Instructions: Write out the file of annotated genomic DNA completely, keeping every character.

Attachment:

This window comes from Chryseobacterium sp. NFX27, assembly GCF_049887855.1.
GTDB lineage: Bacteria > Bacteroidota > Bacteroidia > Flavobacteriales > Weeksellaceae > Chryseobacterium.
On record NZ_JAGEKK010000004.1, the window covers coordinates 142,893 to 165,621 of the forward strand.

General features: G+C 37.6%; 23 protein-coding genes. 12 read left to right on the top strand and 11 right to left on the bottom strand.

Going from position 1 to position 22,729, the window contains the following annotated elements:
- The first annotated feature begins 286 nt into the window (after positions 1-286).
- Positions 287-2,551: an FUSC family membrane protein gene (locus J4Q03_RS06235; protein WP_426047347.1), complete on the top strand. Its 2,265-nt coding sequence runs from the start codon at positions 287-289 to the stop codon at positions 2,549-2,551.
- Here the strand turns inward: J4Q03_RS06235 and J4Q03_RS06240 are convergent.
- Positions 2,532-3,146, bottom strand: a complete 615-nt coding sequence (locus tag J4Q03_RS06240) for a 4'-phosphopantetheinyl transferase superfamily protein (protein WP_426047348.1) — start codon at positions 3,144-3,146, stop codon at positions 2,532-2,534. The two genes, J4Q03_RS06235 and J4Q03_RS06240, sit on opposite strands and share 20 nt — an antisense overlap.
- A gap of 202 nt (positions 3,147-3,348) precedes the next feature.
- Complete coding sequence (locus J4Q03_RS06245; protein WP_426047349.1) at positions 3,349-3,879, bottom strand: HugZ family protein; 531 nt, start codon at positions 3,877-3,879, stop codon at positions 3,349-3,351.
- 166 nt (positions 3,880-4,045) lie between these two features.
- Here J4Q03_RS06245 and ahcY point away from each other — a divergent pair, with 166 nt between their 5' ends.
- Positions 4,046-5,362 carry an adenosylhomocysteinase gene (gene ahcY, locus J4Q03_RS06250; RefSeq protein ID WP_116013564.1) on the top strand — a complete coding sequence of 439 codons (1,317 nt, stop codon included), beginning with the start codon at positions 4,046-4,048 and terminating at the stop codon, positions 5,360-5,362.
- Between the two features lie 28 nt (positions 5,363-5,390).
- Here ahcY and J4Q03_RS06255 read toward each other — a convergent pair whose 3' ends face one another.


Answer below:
This window comes from Chryseobacterium sp. NFX27, assembly GCF_049887855.1.
GTDB lineage: Bacteria > Bacteroidota > Bacteroidia > Flavobacteriales > Weeksellaceae > Chryseobacterium.
On record NZ_JAGEKK010000004.1, the window covers coordinates 142,893 to 165,621 of the forward strand.

General features: G+C 37.6%; 23 protein-coding genes. 12 read left to right on the top strand and 11 right to left on the bottom strand.

Going from position 1 to position 22,729, the window contains the following annotated elements:
- The first annotated feature begins 286 nt into the window (after positions 1-286).
- Positions 287-2,551: an FUSC family membrane protein gene (locus J4Q03_RS06235; protein WP_426047347.1), complete on the top strand. Its 2,265-nt coding sequence runs from the start codon at positions 287-289 to the stop codon at positions 2,549-2,551.
- Here the strand turns inward: J4Q03_RS06235 and J4Q03_RS06240 are convergent.
- Positions 2,532-3,146, bottom strand: a complete 615-nt coding sequence (locus tag J4Q03_RS06240) for a 4'-phosphopantetheinyl transferase superfamily protein (protein WP_426047348.1) — start codon at positions 3,144-3,146, stop codon at positions 2,532-2,534. The two genes, J4Q03_RS06235 and J4Q03_RS06240, sit on opposite strands and share 20 nt — an antisense overlap.
- A gap of 202 nt (positions 3,147-3,348) precedes the next feature.
- Complete coding sequence (locus J4Q03_RS06245; protein WP_426047349.1) at positions 3,349-3,879, bottom strand: HugZ family protein; 531 nt, start codon at positions 3,877-3,879, stop codon at positions 3,349-3,351.
- 166 nt (positions 3,880-4,045) lie between these two features.
- Here J4Q03_RS06245 and ahcY point away from each other — a divergent pair, with 166 nt between their 5' ends.
- Positions 4,046-5,362 carry an adenosylhomocysteinase gene (gene ahcY, locus J4Q03_RS06250; RefSeq protein ID WP_116013564.1) on the top strand — a complete coding sequence of 439 codons (1,317 nt, stop codon included), beginning with the start codon at positions 4,046-4,048 and terminating at the stop codon, positions 5,360-5,362.
- Between the two features lie 28 nt (positions 5,363-5,390).
- Here ahcY and J4Q03_RS06255 read toward each other — a convergent pair whose 3' ends face one another.